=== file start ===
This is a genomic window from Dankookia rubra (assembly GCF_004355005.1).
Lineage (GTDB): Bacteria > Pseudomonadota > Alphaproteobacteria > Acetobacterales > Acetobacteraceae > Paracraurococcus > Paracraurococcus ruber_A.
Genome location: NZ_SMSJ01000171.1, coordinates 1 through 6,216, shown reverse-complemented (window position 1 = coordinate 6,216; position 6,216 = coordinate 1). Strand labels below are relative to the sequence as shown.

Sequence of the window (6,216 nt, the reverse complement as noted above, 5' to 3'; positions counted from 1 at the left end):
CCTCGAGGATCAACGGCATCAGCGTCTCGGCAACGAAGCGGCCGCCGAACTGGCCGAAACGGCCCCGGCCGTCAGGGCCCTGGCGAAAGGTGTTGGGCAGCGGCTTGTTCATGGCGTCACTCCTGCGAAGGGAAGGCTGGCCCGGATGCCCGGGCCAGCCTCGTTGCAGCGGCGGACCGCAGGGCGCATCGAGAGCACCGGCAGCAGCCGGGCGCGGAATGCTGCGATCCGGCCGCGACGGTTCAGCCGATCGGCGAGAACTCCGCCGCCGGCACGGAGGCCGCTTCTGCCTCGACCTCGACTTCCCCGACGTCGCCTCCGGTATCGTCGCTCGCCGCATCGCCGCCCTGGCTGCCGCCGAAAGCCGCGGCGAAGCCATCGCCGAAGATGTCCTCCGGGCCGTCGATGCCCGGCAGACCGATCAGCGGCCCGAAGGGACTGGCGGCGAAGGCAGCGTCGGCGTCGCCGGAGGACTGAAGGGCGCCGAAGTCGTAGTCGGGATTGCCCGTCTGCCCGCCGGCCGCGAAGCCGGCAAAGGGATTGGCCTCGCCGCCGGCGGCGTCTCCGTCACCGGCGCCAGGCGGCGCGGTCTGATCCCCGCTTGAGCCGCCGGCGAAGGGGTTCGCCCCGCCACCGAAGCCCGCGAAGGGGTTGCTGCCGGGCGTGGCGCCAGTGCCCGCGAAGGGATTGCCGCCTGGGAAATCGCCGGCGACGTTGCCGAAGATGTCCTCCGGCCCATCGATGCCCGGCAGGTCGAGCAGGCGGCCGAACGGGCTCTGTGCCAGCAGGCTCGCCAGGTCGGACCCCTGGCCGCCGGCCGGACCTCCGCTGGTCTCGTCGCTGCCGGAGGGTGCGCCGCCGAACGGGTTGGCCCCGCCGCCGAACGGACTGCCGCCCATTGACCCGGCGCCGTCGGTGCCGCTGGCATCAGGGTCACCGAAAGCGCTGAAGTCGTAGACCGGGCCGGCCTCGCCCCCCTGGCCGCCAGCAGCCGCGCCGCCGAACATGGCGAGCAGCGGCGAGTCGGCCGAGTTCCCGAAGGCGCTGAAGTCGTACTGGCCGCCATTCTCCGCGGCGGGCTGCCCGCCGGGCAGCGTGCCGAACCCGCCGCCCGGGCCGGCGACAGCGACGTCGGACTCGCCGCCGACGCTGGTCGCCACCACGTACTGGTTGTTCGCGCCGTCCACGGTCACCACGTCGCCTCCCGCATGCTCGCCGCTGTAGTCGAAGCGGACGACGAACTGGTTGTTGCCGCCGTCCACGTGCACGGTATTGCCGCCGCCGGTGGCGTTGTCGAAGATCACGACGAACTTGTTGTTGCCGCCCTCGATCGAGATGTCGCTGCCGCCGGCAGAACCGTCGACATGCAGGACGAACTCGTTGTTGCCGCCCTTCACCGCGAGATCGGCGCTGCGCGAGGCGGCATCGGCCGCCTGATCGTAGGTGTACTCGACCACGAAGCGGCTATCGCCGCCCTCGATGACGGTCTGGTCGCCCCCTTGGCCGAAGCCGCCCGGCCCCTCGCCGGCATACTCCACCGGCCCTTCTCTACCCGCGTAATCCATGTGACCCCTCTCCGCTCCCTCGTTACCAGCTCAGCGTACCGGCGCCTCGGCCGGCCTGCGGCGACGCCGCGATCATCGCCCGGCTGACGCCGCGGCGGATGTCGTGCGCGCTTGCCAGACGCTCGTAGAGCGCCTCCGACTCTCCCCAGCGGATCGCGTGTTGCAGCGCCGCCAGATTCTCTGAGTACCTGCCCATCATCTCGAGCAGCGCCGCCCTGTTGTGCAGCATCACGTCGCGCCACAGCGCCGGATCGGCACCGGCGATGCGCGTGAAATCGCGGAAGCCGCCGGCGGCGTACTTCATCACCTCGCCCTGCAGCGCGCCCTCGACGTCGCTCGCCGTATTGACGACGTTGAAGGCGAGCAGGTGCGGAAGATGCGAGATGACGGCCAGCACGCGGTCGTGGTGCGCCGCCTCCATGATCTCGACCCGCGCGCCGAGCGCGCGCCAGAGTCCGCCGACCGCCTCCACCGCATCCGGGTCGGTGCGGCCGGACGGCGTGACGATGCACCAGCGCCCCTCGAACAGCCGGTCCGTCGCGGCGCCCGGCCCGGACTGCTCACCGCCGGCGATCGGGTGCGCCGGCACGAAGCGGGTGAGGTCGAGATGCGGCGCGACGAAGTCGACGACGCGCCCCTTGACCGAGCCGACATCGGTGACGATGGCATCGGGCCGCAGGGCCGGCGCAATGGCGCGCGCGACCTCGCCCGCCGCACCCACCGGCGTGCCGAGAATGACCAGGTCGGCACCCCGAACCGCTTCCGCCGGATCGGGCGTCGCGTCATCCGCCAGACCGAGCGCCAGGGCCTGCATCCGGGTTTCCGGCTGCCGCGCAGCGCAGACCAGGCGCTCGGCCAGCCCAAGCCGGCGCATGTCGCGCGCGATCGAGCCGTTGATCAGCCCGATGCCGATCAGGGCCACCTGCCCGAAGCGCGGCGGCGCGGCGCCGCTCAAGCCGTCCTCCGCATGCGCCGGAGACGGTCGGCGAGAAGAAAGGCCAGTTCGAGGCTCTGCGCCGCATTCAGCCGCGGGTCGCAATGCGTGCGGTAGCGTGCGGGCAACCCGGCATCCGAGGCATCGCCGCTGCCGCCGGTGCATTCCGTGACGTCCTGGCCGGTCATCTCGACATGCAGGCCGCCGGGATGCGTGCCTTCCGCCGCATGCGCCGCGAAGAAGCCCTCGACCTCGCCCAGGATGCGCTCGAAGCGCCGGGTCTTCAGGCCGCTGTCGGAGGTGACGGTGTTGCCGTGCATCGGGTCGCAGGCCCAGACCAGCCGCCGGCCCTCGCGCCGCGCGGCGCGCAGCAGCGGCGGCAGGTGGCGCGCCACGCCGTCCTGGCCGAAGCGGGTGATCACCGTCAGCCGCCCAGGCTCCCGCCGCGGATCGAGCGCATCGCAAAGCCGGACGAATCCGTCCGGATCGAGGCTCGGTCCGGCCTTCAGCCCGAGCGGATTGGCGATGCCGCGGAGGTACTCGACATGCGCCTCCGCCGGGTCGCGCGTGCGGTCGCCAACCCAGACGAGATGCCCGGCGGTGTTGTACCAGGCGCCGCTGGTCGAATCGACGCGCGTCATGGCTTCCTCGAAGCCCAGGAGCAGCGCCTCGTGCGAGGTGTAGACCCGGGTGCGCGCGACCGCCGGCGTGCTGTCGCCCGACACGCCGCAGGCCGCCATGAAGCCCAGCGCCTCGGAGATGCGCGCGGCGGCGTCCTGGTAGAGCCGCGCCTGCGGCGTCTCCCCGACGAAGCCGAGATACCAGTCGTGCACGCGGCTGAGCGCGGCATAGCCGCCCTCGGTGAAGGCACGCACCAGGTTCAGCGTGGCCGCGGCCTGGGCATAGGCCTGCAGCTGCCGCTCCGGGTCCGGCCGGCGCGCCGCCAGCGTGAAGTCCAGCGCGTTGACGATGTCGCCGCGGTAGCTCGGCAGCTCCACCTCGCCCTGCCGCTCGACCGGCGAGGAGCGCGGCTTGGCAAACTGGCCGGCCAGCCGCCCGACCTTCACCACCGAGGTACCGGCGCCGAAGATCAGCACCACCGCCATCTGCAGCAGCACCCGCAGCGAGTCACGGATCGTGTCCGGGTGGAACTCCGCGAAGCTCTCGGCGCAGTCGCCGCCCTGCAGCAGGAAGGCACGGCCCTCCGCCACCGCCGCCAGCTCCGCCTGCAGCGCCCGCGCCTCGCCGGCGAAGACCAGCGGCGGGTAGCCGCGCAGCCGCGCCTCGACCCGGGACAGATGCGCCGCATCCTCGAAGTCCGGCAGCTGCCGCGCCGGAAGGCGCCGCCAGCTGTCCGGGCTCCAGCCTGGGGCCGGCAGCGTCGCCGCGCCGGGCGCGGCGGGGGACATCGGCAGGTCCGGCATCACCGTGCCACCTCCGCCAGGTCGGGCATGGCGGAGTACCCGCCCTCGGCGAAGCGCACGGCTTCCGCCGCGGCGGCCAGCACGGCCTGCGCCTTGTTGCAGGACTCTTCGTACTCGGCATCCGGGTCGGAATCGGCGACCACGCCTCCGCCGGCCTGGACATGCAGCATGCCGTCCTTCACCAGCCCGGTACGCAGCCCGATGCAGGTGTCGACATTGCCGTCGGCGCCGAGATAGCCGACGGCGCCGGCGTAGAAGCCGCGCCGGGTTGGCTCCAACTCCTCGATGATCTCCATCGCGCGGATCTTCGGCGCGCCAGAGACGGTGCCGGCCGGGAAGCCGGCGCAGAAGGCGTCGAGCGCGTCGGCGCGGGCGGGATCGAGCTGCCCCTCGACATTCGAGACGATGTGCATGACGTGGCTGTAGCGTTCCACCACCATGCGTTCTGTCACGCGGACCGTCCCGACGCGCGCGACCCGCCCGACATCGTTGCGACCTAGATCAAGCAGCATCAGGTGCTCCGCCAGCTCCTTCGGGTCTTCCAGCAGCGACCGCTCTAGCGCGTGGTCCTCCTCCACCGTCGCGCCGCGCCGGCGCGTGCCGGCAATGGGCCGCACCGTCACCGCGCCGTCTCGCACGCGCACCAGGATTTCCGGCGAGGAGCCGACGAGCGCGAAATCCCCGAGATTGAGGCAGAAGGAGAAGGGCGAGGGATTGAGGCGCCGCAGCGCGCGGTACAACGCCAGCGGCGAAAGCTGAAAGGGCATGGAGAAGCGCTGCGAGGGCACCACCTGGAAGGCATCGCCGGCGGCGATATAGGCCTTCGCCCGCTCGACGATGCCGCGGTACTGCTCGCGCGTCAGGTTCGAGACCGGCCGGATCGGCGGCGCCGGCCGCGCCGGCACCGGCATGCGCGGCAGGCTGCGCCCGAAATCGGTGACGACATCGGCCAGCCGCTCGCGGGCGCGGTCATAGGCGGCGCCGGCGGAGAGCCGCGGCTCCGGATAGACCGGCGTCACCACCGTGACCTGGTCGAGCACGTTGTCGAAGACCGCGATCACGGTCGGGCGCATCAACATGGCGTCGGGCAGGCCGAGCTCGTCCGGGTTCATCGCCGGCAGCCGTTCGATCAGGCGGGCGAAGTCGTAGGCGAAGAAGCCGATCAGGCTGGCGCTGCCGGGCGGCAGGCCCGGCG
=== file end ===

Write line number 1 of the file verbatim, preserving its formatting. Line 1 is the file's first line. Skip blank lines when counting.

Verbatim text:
This is a genomic window from Dankookia rubra (assembly GCF_004355005.1).